Calgary doc killed in Grand Canyon 'wingsuit' base jump

Dr. David Stather.

Dr. David Stather.

Michael Platt, QMI Agency

, Last Updated: 7:12 PM ET

CALGARY -- His job as a surgeon was to save lives -- but Dr. David Stather's passion was to risk his own, seeking a precious rush of adrenaline.

"Sitting around our camp fire the night before Dave's death he could not have been happier. He talked about his life, his work and the days jumping with equal enthusiasm. It is my belief that he loved where he was in life."

Those are the words of Ralph Greenaway, one of two friends with the 41-year-old University of Calgary respirologist when a base jump into a remote arm of the Grand Canyon went badly wrong.

Greenaway was left to break the news of his friend's death to other base jumpers in the community's main online forum, making the grim announcement after Coconino County Sheriff deputies and search and rescue teams retrieved the Calgarian's body on Saturday.

"I am sorry to have to post that Doctor David Stather, from Calgary, Canada died during a wingsuit proximity flight from a remote exit point in Northern Arizona on Friday 24th January 2014," Greenaway wrote on basejumper.com.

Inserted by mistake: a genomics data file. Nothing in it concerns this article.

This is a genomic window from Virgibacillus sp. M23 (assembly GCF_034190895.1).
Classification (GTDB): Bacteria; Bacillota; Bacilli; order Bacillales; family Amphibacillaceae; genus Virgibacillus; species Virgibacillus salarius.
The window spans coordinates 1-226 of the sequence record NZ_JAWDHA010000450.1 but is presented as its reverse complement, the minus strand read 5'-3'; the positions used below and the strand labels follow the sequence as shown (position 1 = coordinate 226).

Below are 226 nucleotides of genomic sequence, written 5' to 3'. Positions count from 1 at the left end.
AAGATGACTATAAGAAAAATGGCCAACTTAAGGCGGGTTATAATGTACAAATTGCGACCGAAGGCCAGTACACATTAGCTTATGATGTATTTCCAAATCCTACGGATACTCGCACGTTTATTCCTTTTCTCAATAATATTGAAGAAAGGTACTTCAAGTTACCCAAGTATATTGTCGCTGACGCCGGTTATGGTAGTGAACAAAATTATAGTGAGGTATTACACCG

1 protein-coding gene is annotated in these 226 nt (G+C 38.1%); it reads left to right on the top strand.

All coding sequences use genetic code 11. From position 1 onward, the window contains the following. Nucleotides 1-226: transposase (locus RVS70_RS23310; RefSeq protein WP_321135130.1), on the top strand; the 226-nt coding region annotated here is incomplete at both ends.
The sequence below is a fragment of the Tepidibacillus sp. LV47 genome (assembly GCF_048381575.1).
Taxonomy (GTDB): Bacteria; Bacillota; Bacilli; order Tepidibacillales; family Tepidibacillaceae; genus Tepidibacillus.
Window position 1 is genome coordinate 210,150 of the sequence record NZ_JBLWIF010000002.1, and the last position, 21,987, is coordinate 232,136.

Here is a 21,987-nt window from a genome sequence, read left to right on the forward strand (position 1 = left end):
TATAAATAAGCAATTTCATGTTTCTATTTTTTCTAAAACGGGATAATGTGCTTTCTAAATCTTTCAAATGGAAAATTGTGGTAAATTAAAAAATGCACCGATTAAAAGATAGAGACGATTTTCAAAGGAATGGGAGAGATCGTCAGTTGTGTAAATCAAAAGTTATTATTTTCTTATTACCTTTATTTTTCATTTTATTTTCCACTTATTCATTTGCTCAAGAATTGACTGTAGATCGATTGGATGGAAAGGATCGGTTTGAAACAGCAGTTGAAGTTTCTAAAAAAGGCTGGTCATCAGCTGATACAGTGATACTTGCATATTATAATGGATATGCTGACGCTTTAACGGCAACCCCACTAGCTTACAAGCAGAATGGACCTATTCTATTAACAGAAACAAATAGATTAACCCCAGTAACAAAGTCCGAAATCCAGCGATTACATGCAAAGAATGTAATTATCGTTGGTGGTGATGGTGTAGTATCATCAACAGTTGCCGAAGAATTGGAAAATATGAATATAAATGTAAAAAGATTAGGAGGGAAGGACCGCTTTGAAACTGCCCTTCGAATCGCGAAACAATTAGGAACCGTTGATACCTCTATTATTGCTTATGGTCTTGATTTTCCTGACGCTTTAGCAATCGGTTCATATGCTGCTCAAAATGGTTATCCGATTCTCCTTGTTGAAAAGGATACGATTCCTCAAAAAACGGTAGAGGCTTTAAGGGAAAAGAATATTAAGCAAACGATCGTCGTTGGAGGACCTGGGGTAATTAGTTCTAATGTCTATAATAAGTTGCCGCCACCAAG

It's a major blow to Calgary's medical community, losing a pulmonary specialist known for embracing the latest technology, and advancing his own cutting-edge techniques.

Trained as a honours student in Ontario, Stather spent a year performing surgery in rural Africa, before moving to Calgary to accept a fellowship in Interventional Pulmonary Medicine at the University of Calgary.

The job was pretty sweet, but it's certain the unmarried young doctor was also drawn by the proximity of the Rocky Mountains -- ideal for his hobbies of snowboarding and climbing.

But those weren't thrills enough for Stather, and the surgeon was also an expert skydiver -- and from there, he joined the rare and dangerous sport known as base jumping, base standing for building, antenna, span and earth.

His mom didn't want to talk about the risks her son took -- but she agreed that between a high-octane career and hair-raising hobbies, David was a certainly man who liked excitement.

"He got the most he could out of his life," said Margaret Stather, speaking from the family home in Guelph, Ont.

"He was as remarkable as you can get, as a doctor and as our eldest son."


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